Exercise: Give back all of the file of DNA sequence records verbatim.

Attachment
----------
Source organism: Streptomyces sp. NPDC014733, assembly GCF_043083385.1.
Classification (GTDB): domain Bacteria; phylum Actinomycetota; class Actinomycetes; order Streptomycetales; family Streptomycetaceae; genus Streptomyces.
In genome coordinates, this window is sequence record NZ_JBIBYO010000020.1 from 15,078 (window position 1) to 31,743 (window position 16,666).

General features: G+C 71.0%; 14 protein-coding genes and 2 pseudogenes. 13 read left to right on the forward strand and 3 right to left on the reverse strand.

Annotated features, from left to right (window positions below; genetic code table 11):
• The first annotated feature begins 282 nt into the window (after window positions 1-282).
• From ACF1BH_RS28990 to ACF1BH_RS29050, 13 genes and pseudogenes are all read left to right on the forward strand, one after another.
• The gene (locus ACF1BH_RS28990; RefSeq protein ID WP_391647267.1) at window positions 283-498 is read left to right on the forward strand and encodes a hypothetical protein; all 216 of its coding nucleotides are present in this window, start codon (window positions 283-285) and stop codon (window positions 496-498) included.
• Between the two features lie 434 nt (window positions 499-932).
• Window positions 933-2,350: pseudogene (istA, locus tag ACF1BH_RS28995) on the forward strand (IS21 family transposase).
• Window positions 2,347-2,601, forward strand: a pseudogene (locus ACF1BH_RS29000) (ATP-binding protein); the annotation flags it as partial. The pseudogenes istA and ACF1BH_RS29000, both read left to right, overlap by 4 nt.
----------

Source organism: Streptomyces sp. NPDC014733, assembly GCF_043083385.1.
Classification (GTDB): domain Bacteria; phylum Actinomycetota; class Actinomycetes; order Streptomycetales; family Streptomycetaceae; genus Streptomyces.
In genome coordinates, this window is sequence record NZ_JBIBYO010000020.1 from 15,078 (window position 1) to 31,743 (window position 16,666).

General features: G+C 71.0%; 14 protein-coding genes and 2 pseudogenes. 13 read left to right on the forward strand and 3 right to left on the reverse strand.

Annotated features, from left to right (window positions below; genetic code table 11):
• The first annotated feature begins 282 nt into the window (after window positions 1-282).
• From ACF1BH_RS28990 to ACF1BH_RS29050, 13 genes and pseudogenes are all read left to right on the forward strand, one after another.
• The gene (locus ACF1BH_RS28990; RefSeq protein ID WP_391647267.1) at window positions 283-498 is read left to right on the forward strand and encodes a hypothetical protein; all 216 of its coding nucleotides are present in this window, start codon (window positions 283-285) and stop codon (window positions 496-498) included.
• Between the two features lie 434 nt (window positions 499-932).
• Window positions 933-2,350: pseudogene (istA, locus tag ACF1BH_RS28995) on the forward strand (IS21 family transposase).
• Window positions 2,347-2,601, forward strand: a pseudogene (locus ACF1BH_RS29000) (ATP-binding protein); the annotation flags it as partial. The pseudogenes istA and ACF1BH_RS29000, both read left to right, overlap by 4 nt.